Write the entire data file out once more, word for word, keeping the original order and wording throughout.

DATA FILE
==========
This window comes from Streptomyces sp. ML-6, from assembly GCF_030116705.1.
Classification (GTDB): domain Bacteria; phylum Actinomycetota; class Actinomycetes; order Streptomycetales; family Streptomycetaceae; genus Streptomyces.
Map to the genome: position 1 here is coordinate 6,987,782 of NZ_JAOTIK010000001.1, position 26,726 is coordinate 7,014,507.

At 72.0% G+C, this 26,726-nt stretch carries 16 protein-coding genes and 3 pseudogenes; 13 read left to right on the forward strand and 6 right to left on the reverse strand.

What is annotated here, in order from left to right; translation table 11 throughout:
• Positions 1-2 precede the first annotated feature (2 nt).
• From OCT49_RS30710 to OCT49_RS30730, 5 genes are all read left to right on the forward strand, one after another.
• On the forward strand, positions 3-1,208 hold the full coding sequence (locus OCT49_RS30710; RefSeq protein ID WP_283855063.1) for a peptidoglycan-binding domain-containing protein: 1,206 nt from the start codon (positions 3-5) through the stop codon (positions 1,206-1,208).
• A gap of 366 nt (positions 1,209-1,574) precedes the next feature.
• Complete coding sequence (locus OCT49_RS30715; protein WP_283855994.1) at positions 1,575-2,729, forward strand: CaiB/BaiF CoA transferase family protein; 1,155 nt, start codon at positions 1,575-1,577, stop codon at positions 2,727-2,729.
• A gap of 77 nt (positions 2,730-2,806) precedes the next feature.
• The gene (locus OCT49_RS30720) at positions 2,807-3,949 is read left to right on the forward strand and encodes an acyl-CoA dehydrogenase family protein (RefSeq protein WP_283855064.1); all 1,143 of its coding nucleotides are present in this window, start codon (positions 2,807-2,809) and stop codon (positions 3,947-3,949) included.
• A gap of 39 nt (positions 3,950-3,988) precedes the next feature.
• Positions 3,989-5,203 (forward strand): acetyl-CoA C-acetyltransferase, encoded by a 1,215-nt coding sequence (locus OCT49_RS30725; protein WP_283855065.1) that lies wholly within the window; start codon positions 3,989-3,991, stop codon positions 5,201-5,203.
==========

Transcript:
This window comes from Streptomyces sp. ML-6, from assembly GCF_030116705.1.
Classification (GTDB): domain Bacteria; phylum Actinomycetota; class Actinomycetes; order Streptomycetales; family Streptomycetaceae; genus Streptomyces.
Map to the genome: position 1 here is coordinate 6,987,782 of NZ_JAOTIK010000001.1, position 26,726 is coordinate 7,014,507.

At 72.0% G+C, this 26,726-nt stretch carries 16 protein-coding genes and 3 pseudogenes; 13 read left to right on the forward strand and 6 right to left on the reverse strand.

What is annotated here, in order from left to right; translation table 11 throughout:
• Positions 1-2 precede the first annotated feature (2 nt).
• From OCT49_RS30710 to OCT49_RS30730, 5 genes are all read left to right on the forward strand, one after another.
• On the forward strand, positions 3-1,208 hold the full coding sequence (locus OCT49_RS30710; RefSeq protein ID WP_283855063.1) for a peptidoglycan-binding domain-containing protein: 1,206 nt from the start codon (positions 3-5) through the stop codon (positions 1,206-1,208).
• A gap of 366 nt (positions 1,209-1,574) precedes the next feature.
• Complete coding sequence (locus OCT49_RS30715; protein WP_283855994.1) at positions 1,575-2,729, forward strand: CaiB/BaiF CoA transferase family protein; 1,155 nt, start codon at positions 1,575-1,577, stop codon at positions 2,727-2,729.
• A gap of 77 nt (positions 2,730-2,806) precedes the next feature.
• The gene (locus OCT49_RS30720) at positions 2,807-3,949 is read left to right on the forward strand and encodes an acyl-CoA dehydrogenase family protein (RefSeq protein WP_283855064.1); all 1,143 of its coding nucleotides are present in this window, start codon (positions 2,807-2,809) and stop codon (positions 3,947-3,949) included.
• A gap of 39 nt (positions 3,950-3,988) precedes the next feature.
• Positions 3,989-5,203 (forward strand): acetyl-CoA C-acetyltransferase, encoded by a 1,215-nt coding sequence (locus OCT49_RS30725; protein WP_283855065.1) that lies wholly within the window; start codon positions 3,989-3,991, stop codon positions 5,201-5,203.